Pitfalls of Redshirting

While the benefits of redshirting aren’t exactly clear, redshirting has many staunch critics that believe the practice can be detrimental. Redshirting your child in expectation that they achieve more, can lead to the dangerous practice of parent-driven “performance theory” according to Jennifer Mangan, a certified parent coach at Alliance Clinical Associates. “Parents are worried their kids won’t do well against their peers. We have parents getting their kids into competitive sports at eight years old so they can make the high school team,” said Mangan. “The child can get the message that if they don’t perform well, they are not good enough. And when you don’t feel good enough, you feel shame.” Mangan said this shame can manifest itself negatively in anger, isolation, people pleasing or perfectionism, which can lead to the spectrum of eating disorders. It can also affect the parent-child relationship.

“When the child feels they have to perform well to be ok with their parents, the relationship suffers. It’s all about what grades they get or how many goals they made. There has to be a balance,” she said.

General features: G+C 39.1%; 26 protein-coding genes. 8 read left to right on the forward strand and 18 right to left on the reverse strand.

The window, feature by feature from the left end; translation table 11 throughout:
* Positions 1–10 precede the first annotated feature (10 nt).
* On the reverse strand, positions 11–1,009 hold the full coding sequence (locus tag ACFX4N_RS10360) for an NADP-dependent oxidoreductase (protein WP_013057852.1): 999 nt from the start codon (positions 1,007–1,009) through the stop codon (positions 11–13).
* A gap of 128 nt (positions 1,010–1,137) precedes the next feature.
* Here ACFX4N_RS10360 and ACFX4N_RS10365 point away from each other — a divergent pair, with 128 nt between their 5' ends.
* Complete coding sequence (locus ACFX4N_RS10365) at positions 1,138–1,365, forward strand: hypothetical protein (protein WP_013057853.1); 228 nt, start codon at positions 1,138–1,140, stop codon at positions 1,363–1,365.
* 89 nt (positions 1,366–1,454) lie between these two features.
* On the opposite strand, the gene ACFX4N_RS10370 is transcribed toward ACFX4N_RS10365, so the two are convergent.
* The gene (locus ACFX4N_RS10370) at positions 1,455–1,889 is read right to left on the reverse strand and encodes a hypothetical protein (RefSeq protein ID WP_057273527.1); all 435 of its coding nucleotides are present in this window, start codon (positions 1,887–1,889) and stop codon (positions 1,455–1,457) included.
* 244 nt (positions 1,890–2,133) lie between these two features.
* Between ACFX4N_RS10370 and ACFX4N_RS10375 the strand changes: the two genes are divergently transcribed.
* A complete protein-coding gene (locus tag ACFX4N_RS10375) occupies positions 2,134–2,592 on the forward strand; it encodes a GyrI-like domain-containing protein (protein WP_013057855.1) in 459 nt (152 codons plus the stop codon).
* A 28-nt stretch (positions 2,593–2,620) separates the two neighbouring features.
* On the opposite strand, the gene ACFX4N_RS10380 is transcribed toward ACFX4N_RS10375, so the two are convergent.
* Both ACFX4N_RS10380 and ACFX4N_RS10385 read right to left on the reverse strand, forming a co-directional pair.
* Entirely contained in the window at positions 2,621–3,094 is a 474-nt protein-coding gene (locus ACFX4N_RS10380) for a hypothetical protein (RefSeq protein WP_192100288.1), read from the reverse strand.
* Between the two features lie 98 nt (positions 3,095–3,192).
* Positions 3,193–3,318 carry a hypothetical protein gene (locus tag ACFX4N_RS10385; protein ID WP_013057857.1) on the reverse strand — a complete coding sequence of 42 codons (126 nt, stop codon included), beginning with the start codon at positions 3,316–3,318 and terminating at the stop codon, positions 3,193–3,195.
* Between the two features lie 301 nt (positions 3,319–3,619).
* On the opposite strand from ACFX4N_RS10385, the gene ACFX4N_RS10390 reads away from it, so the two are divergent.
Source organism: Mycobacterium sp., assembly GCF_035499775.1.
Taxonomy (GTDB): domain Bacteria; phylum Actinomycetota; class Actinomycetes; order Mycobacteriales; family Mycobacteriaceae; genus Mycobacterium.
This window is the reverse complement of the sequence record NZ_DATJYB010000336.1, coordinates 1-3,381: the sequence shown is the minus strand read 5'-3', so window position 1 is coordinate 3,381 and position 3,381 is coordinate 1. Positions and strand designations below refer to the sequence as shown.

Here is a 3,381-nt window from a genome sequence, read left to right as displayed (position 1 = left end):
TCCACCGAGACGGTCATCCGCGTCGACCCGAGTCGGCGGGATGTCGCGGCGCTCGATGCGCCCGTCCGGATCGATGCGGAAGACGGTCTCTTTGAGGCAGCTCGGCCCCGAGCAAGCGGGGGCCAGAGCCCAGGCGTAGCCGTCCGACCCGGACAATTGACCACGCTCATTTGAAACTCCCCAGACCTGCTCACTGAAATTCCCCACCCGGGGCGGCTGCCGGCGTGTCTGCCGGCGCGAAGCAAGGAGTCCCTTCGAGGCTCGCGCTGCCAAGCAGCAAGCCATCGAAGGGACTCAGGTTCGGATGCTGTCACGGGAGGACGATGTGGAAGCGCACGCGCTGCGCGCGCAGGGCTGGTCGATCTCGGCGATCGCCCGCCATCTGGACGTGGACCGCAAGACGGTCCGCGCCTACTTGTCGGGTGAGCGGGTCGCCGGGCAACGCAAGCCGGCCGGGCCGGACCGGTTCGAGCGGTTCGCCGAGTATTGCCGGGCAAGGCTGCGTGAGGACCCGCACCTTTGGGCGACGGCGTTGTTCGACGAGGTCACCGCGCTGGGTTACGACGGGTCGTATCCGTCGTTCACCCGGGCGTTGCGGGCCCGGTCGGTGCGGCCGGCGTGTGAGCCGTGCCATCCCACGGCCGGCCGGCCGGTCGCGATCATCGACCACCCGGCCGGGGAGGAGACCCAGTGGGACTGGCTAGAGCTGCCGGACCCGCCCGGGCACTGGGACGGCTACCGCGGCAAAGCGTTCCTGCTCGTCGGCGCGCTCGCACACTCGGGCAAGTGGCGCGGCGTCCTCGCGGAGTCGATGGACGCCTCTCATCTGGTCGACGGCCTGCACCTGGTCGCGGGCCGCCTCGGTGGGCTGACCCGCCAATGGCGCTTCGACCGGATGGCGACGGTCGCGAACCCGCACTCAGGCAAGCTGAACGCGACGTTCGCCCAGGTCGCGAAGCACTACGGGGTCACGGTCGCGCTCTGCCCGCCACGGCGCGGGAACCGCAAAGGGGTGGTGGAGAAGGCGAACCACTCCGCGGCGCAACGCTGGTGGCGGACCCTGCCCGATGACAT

Redshirting for Social Reasons

“Redshirting can also put children in a class with younger peers, which can sometimes pose social challenges,” said Jada Hudson, LCPC of Hudson Clinical Counseling.

Hudson had a patient who was held back from starting kindergarten because of his July birthday and his underdeveloped gross and fine motor skills. “He was unable to hold a pencil well, so we were advised to delay kindergarten,” said his mother. “Instead, we enrolled him in a rigorous, academic pre-K program.” From kindergarten through third grade, Hudson’s patient was fine. Then in fourth grade, he became bored academically and began to relate socially to the children in the higher grades. His parents removed him from the public school and enrolled him in a very small private school with an individualized learning program where he accelerated through the fifth and sixth grade curriculum in one year. They then re-enrolled him in the public school district in the seventh grade gifted program.